While airlines continue to cut back service in economy, Delta seems to be bucking the trend with an impressive investment in the customer experience. And today, Delta is launching their refreshed international experience for the cabin that most people actually fly in — the main cabin.
Which Flights Will Get The New Delta Economy Service?
Delta says only international flights that are 6 ½ hours or longer will get this new service in economy, plus select shorter international flights where Delta One or Delta Premium Select is offered. The changes will launch on November 5, 2019. As part of the upgrade, 3,000 Delta pursers will get special training on the new service concept.
Delta Economy Changes For International Flights
Delta has been conducting tests for its new main cabin service (soft product) and amenities (hard product) for more than a year on the Portland to Tokyo route. Apparently, it has been the most rigorous in-flight test in Delta’s history with over 14,000 hours of flying time to obtain feedback and refine the overall experience.
I am really impressed by the updates that Delta has announced with its international economy service. Here is what the changes look like in order, from before boarding and through the flight itself.
Notable Elements Of Delta’s New International Economy
Welcome At The Gate
First, I love that the purser or lead flight attendant will make a welcome announcement at the gate area, even prior to passengers walking through the jet bridge. This is not specific to economy per se but really sets a tone of hospitality from the get-go.
I always felt that if a gate area was a complete madhouse prior to boarding, that it also spilled over into my experience once I stepped onboard. Stressed gate agents barking at customers never helps the situation. Therefore, having a purser welcome everyone onboard even prior to boarding the actual aircraft could set the mood from the get go.
Welcome Aboard Cocktails
Welcome aboard drinks for economy? Yep, and it’s definitely a nice touch. Shortly after takeoff, service will begin with a welcome aboard bellini cocktail with sparkling wine and peach infused puree. Yum.
Hot Towels, Twice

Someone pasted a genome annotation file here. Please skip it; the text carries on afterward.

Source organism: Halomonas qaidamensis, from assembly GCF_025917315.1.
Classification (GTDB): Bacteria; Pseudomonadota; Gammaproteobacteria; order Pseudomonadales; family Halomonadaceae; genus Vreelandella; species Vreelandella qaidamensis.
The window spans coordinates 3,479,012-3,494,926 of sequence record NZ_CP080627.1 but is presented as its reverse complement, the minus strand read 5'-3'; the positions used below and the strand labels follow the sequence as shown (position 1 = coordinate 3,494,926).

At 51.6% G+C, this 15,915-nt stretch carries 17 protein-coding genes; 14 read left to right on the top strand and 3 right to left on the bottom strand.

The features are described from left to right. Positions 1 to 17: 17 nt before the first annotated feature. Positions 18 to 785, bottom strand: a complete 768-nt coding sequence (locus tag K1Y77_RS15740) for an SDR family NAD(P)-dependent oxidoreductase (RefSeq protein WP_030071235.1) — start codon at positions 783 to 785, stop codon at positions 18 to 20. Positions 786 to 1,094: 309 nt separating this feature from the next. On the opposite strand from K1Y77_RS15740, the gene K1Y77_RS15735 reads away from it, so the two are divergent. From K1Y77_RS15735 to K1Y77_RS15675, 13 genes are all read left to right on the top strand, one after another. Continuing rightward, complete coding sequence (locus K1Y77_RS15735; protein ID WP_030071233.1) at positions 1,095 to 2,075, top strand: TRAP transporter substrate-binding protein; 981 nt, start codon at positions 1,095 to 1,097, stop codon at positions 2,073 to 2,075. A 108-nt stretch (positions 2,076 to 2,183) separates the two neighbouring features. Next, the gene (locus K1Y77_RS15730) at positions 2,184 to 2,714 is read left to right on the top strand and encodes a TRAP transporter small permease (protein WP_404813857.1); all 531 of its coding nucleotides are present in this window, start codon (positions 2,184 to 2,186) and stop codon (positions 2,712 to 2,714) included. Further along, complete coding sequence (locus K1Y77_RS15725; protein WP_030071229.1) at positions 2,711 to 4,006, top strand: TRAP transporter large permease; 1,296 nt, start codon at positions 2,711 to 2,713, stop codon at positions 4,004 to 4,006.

After the welcome cocktails, flight attendants will come through with the first of two hot towel services. While these sure aren’t plush multi-thread count luxury towels, it’s still a nice touch to have something refreshing to wipe your hands with prior to the first meal. The second hot towel service will be right before landing.
Dinner service gets an upgrade with metal cutlery and a placemat that unfurls out onto your tray table. There’s the option to mix and match appetizers and entrees and the dessert service is a separate course entirely. Menus will be distributed at the beginning of the flight with options.
“Turn Down” Service
Flight attendants will come through the cabin with blankets and pillows after the main meal service. Nothing luxe like the Westin Heavenly bedding in Delta One, but still another way for Delta flight attendants to interact with passengers.
Snacks On Demand
In addition to the welcome cocktail and refreshed dining options above, there will be a new snack basket that will be available after meal service. The basket will includes a rotating selection of sweet and savory snacks, such as Cheez-Its, Tillamook cheese, OREOs, KIND Bars, and yes, the aviatio-geek approved Biscoff cookies.
Economy passengers get a small chocolate right before landing as a little treat for flying Delta. Sweet.
Thoughts On The New Economy Service
Overall, this seems like a huge step forward for the Delta customer experience in long-haul economy.
This is also coupled with the fact that Delta has a relatively spacious configuration in economy (3-3-3 on the Boeing 777, 2-3-2 on the Boeing 767, 2-4-2 on the Airbus A330, or 3-3-3 on the Airbus A350). I would say that Delta now can at least be in the same conversation with other airlines (primarily Asian ones) that are well-known for their onboard experience.
However, at the end of the day, all of these service changes increases the number of interactions that cabin crew have with passengers — which can be great if you have a stellar crew, but not ideal if the crew is subpar. At least Delta is way more consistent in having better flight attendants than United or American in that regard.
Better Customer Service Options On-The-Ground
Earlier this year, Delta also announced new ways to connect with customer service besides the traditional means of calling and direct messaging on Twitter. While DMing an airline for customer service has become commonplace, some people would just rather not use social media. Fair enough.
The new methods to contact Delta that are being tested are live chat functions on Delta’s website, app, and even Apple iMessage. If you are using an iOS device, the native chat functionality will be through iMessage, similar to texting friends and family currently — except, you know, you’ll be texting Delta directly for help.
All of the changes that Delta is making actually seem like improvements to the overall Delta customer experience, both on-the-ground with added help options as well in-the-air with an improved experience in economy.
Add in the fact that Delta is piloting free Wi-Fi (and is considering implementing it at scale) and Delta has seat back in-flight entertainment screens on almost all of its planes, and you have pretty much a winning proposition for an onboard customer experience. Come on American and United, time to step it up.
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